American Moderns, 1910-1960: From O'Keeffe to Rockwell
Hardcover smyth-sewn casebound book, with jacket. 128 pages, 8½ x 10 in. Includes Introduction, Selected Bibliography, Index of Works, and over 60 full-color reproductions. During the five decades between 1910 and 1960, American society underwent tumultuous and far-reaching transformations. As the United States emerged as an international power of economic, industrial, and military might, Americans also witnessed two world wars and the Great Depression. Urbanization and new technologies altered all aspects of modern life, and an increasingly diverse population clamored for the opportunities promised by the American dream. In response to these dramatic changes, many American artists rejected or reformulated artistic traditions and sought new ways to portray contemporary life.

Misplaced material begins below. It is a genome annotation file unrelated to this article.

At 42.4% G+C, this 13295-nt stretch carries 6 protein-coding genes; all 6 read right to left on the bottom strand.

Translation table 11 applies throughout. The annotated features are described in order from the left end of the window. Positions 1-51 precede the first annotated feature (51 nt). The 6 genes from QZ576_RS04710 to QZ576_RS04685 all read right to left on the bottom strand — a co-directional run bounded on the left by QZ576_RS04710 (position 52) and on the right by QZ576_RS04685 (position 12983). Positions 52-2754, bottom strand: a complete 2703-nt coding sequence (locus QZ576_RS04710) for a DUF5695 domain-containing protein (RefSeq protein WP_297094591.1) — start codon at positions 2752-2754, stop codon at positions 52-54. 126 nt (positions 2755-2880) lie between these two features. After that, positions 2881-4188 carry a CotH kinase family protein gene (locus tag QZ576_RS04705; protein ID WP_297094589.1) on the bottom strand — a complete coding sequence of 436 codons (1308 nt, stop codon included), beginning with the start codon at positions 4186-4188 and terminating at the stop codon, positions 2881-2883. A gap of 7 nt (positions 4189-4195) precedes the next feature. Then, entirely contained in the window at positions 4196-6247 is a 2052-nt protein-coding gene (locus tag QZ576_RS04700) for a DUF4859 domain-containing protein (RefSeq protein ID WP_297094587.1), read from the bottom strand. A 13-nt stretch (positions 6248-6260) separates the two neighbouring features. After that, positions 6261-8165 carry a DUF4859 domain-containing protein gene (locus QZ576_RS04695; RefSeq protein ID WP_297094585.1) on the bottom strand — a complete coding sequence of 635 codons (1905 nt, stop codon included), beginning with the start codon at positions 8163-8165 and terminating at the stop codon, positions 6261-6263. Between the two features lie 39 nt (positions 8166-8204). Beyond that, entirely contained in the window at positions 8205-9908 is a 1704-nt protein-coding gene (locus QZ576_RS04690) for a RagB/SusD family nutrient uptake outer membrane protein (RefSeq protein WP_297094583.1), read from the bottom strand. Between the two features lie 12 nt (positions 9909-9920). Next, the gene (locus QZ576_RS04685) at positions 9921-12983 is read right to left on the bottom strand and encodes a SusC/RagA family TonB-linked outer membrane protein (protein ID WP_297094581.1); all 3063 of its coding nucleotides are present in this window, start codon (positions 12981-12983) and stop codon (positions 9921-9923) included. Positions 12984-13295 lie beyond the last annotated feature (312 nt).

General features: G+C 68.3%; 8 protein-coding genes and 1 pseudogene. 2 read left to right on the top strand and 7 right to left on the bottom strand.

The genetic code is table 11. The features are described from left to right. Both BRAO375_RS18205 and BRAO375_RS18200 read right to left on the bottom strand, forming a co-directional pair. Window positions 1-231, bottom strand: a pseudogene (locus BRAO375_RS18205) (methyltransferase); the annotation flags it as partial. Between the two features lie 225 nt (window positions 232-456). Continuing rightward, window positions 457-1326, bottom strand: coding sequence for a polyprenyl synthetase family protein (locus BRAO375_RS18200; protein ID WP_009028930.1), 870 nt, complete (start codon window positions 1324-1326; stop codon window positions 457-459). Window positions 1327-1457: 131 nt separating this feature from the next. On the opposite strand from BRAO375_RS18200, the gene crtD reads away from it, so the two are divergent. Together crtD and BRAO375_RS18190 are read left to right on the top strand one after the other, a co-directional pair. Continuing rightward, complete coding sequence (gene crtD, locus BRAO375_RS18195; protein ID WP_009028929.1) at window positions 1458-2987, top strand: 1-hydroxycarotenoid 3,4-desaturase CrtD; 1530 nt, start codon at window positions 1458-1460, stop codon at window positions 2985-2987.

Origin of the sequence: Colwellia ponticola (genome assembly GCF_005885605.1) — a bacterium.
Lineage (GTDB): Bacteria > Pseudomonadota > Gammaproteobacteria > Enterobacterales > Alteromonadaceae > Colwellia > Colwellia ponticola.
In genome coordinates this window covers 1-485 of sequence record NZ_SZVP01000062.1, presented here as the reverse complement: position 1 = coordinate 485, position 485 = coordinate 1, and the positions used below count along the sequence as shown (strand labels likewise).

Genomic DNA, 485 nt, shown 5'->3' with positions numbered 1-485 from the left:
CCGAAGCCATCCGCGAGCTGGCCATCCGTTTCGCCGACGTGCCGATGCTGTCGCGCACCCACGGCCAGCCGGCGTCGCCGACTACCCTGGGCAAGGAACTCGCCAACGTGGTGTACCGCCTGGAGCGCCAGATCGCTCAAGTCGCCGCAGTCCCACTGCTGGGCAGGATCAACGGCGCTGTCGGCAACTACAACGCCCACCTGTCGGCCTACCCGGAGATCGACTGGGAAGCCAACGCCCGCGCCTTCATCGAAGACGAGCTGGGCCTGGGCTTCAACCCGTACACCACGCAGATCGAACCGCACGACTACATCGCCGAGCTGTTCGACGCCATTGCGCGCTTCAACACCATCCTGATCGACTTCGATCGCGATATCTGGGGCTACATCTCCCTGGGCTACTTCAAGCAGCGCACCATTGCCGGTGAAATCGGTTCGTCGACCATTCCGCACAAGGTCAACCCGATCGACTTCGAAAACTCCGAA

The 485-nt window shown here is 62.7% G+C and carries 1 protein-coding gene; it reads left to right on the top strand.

Karen A. Sherry is Associate Curator of American Art at the Brooklyn Museum. She has taught art history courses at the Pratt Institute, the Pennsylvania Academy of the Fine Arts, and the University of Delaware, where she is completing her PhD. She has received fellowships from the Metropolitan Museum of Art, Smithsonian American Art Museum, and Winterthur Museum, among other honors.
Margaret Stenz, PhD, has taught art history at Baruch College and the University of Kansas. Her honors include fellowships from the Smithsonian American Art Museum and the Jewish Foundation for Education of Women.
Pub Date: 2012
Format: Hardback with color illus.
Size: 8.50 x 10.00 inches